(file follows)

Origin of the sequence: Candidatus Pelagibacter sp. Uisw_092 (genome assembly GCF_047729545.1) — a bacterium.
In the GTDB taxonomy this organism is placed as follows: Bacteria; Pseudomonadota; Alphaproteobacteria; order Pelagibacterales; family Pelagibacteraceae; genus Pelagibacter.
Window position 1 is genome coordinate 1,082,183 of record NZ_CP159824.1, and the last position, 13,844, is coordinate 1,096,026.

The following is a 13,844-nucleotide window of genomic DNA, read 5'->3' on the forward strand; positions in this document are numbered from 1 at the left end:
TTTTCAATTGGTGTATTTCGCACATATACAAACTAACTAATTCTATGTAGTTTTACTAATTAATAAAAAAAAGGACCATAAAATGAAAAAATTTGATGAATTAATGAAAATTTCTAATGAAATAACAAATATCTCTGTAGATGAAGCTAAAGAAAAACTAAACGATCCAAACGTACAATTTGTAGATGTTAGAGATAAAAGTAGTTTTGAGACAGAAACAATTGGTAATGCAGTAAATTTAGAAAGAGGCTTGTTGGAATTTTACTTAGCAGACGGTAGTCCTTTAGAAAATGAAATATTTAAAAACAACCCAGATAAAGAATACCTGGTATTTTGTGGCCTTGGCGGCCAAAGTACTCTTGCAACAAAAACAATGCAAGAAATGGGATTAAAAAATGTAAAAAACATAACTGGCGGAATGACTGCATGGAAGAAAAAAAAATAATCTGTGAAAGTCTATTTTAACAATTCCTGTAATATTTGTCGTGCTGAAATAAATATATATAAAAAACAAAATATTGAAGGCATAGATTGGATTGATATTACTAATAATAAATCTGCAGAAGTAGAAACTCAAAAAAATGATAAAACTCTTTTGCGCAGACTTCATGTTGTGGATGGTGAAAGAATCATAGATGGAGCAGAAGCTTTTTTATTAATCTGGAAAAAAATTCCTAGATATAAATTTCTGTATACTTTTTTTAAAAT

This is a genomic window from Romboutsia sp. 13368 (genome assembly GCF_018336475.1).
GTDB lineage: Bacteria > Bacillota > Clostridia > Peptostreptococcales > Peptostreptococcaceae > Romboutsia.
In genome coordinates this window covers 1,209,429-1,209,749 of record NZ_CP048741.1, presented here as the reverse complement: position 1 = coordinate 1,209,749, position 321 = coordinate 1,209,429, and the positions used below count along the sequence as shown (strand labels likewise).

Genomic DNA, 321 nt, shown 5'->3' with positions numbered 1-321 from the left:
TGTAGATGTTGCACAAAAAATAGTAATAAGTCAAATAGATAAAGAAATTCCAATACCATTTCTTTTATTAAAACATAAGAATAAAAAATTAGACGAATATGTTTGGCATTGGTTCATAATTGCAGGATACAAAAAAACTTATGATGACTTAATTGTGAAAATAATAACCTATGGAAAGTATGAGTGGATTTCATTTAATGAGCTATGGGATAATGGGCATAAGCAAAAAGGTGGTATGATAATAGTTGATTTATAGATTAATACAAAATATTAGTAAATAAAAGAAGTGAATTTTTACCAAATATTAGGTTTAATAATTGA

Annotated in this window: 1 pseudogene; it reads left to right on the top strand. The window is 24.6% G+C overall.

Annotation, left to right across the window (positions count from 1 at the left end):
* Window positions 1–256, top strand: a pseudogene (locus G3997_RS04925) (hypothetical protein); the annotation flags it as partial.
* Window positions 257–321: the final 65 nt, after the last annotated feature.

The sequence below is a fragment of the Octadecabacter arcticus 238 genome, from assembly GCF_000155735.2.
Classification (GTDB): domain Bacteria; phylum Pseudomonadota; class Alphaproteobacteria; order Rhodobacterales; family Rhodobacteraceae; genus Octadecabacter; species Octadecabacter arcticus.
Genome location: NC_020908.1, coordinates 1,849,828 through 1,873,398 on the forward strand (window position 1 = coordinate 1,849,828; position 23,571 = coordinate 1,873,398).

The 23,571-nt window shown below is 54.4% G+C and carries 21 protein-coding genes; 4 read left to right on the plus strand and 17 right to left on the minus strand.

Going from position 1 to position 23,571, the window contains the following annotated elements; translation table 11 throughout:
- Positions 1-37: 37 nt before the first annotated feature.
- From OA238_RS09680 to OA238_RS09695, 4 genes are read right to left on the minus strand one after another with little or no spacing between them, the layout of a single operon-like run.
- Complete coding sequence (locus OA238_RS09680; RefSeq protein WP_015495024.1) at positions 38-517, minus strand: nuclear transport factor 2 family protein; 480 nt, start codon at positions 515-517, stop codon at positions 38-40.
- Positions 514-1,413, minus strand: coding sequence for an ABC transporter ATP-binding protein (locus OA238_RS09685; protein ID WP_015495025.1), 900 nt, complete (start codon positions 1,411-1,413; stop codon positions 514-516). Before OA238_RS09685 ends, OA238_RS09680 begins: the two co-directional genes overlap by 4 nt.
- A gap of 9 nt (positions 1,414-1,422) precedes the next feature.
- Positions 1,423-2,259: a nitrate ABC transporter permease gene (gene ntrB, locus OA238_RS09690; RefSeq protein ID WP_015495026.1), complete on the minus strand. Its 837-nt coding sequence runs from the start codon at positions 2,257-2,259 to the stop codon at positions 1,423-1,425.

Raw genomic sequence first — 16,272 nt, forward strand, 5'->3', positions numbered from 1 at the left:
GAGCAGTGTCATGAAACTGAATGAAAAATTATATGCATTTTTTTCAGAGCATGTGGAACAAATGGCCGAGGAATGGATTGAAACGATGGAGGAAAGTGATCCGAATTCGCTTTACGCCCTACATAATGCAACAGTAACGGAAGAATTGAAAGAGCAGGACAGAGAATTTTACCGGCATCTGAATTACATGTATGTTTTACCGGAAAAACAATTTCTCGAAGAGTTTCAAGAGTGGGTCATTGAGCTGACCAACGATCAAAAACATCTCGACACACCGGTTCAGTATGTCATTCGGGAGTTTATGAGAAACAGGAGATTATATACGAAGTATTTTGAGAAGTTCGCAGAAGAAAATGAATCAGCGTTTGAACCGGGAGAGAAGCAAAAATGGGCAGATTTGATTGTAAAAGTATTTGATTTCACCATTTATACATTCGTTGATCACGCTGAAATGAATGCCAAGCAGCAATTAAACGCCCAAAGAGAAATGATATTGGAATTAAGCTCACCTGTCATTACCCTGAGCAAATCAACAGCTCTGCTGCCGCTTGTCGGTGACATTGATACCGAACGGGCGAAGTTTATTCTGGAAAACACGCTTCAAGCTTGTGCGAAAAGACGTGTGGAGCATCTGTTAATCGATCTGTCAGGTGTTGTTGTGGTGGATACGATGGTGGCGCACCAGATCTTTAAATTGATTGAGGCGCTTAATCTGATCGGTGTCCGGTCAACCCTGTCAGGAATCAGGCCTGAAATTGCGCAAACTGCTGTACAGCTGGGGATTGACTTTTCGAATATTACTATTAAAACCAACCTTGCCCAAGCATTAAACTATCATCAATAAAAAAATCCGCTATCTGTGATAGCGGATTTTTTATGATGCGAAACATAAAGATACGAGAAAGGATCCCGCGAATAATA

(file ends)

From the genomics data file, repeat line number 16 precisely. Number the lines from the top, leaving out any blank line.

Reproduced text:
Classification (GTDB): domain Bacteria; phylum Pseudomonadota; class Alphaproteobacteria; order Rhodobacterales; family Rhodobacteraceae; genus Octadecabacter; species Octadecabacter arcticus.